Tuesday, 28 June 2011

Lakeland 100/50 Recce Weekend - The Ultra-Friendly Ultra-Trail Community


Tonight I would like to report on the Lakeland 100/50 Recce Weekend that I attended last weekend.  The recce weekend was put on by the Lakeland 100/50 organisers Marc and Terry, along with their hard working band of helpers.  It consisted of a 28 mile run on the Saturday, and a 16mile run on the Sunday.  But what was probably the most demanding in terms of endurance was the 95 minute presentation by 'Yours Truely' - UltraStu's views on The Final Five Weeks of Preparation!  Yes, I was meant to talk for one hour, but somehow got my pace judgement totally wrong, started far too slowly, and keep on going at a slow pace, so went well over my predicted finishing time!!!   Well at least it is better to go over time during a talk than during a race!

So firstly, many apologies to the 50 - 60 runners present at the Ambleside Village Hall on Saturday evening.  After a tough 28 mile run, it was great to see that everyone's preparation must be going well as no one fell asleep, much more than I can say for my University students that attend my biomechanics lectures!!!

The recce weekend started as we boarded the two coaches to take us from Ambleside to Pooley Bridge, which is 2 miles into leg 9 of the 100, or 6 miles into leg 1 of the 50.  As we alight the bus, there is still the queues for the toilets, just like for a race, but there isn't the GO of a race start.  So gradually over probably a ten minute period around 90 runners start their journey back to Ambleside, running off in their own time typically in small groups of 5 - 10 runners.  As an indication of what was going to occur during the whole weekend I was busy talking to other runners, so was therefore one of the last runners to head off in a small group.  As we climbed up the first rise, myself and another runner Barry, who I had got talking to, slowly moved ahead of the group.  We found we were wanting to run at an identical pace, so as it ended up, we ran together, chatting non-stop for the whole 28 miles!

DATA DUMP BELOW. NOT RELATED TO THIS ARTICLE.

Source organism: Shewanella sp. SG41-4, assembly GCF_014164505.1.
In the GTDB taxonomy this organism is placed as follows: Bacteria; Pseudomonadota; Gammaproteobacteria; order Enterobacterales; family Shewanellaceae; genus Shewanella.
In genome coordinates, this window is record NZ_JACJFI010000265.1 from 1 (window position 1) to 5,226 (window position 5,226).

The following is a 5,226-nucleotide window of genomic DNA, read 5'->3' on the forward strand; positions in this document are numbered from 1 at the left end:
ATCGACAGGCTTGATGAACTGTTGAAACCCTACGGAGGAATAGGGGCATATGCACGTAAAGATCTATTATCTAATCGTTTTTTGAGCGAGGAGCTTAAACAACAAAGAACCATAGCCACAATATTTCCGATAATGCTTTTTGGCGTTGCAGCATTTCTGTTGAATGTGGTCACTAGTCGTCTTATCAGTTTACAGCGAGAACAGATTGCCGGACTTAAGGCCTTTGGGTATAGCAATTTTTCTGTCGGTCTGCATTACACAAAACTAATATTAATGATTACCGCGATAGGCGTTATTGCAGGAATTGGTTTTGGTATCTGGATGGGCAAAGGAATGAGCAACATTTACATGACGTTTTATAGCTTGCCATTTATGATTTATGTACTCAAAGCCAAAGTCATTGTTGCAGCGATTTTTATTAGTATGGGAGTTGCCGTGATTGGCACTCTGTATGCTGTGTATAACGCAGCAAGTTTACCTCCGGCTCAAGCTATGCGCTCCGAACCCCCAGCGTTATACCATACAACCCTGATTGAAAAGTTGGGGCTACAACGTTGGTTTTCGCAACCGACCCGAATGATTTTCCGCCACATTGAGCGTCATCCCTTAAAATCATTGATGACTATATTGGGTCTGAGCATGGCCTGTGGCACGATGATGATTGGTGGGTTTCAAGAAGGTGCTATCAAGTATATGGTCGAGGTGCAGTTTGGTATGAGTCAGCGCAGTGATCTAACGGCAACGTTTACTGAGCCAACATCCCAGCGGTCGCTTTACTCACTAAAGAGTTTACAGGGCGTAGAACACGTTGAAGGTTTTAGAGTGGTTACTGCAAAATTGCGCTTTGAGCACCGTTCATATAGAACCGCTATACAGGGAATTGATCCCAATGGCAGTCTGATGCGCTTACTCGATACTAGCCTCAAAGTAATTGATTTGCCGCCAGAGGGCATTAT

The recce run first covered the remaining 5.19 miles of leg 9, which took Barry and I 43 minutes and 5 seconds to complete, not that it was a race!  I wore my Garmin GPS watch during the weekend, so apart from where I forgot to start the watch until around 5 minutes after leaving Kentmere on leg 12, the GPS files which can be found on Garmin Connect all show the correct race route, (apart from a slight detour along the road at Skelwith Bridge Hotel, a new change to the 2011 route).  Click http://connect.garmin.com/activity/95173720 for the leg 9 file, and then click franstu near the top left of the page to access the other legs.